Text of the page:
In the past 2 weeks I’ve traveled across much of northeast and central Nebraska, northern Illinois and eastern Iowa. Other than low spots being too wet, the corn and soybean crop is looking very good.
While my last blog dealt with corn quality concerns, apparently it isn’t too big of an issue in Iowa and Southern Minnesota, based on USDA sale weight data. For the week ending July 31, the average Iowa/SMinnesota sale weight was 267 lbs, the heaviest ever for this week of the year.
I expect sale weight to drop in coming weeks. I’m getting quite a few calls and comments regarding hot pigs. In some situations, production systems are limiting sprinkling of growing pigs because of full pit concerns. If this is occurring in your barns, my guess is that you are giving up 15-20 pounds in sale weight if you have to move pigs out on a fixed schedule.
With the weather we’ve been having this week (dew points above 70F and air temperatures in the upper 80’s and 90’s), adding water to the surface of the pig and allowing them to evaporate the water is still the best way to help them stay in their comfort zone and eating. I know many growers and producers have no options for manure removal when their pits are filling.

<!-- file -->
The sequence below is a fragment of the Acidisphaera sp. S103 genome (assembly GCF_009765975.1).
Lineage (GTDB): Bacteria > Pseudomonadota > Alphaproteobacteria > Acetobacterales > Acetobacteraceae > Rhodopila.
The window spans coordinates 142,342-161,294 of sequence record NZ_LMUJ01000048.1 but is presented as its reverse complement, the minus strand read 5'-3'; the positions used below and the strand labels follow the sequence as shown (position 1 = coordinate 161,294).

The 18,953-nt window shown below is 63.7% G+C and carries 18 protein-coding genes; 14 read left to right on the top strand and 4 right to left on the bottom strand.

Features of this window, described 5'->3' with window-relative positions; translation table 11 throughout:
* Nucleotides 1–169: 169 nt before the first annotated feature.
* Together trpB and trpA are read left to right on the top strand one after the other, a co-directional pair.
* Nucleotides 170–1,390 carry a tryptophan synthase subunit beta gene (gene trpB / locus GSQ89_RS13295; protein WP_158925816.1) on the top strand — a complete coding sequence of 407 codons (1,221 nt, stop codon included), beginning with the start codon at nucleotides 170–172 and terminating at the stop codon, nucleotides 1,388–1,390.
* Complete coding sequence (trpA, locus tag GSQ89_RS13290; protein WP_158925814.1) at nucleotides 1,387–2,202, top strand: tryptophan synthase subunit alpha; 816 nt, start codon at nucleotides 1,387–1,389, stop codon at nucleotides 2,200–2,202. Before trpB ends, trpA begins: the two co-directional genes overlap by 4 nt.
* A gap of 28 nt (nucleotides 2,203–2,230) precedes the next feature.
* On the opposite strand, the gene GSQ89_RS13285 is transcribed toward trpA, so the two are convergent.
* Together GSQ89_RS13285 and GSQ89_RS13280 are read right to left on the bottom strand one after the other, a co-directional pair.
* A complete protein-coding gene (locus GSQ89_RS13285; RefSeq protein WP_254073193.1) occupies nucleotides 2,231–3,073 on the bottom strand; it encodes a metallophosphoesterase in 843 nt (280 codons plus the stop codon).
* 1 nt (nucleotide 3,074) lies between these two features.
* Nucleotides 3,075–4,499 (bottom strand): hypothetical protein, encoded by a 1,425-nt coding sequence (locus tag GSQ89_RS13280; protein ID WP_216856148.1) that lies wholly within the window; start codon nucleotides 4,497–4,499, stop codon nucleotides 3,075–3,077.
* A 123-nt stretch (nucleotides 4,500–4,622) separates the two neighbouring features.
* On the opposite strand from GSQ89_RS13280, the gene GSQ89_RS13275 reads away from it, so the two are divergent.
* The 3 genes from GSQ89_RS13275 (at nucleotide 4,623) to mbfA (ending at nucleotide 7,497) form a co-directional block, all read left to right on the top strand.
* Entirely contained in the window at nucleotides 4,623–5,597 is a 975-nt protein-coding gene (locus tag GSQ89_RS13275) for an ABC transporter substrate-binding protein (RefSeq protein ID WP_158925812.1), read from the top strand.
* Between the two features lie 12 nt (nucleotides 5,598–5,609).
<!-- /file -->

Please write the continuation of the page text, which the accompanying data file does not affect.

I’ve often wondered if producers shouldn’t plant 5+ acres of a summer crop such as oats, wheat or barley so they have a home for 20-30,000 gal of manure this time of year. The difference in sale weight for those that can’t sprinkle pigs now due to full pit concerns would more than pay for the inconvenience and lost revenue from such a decision.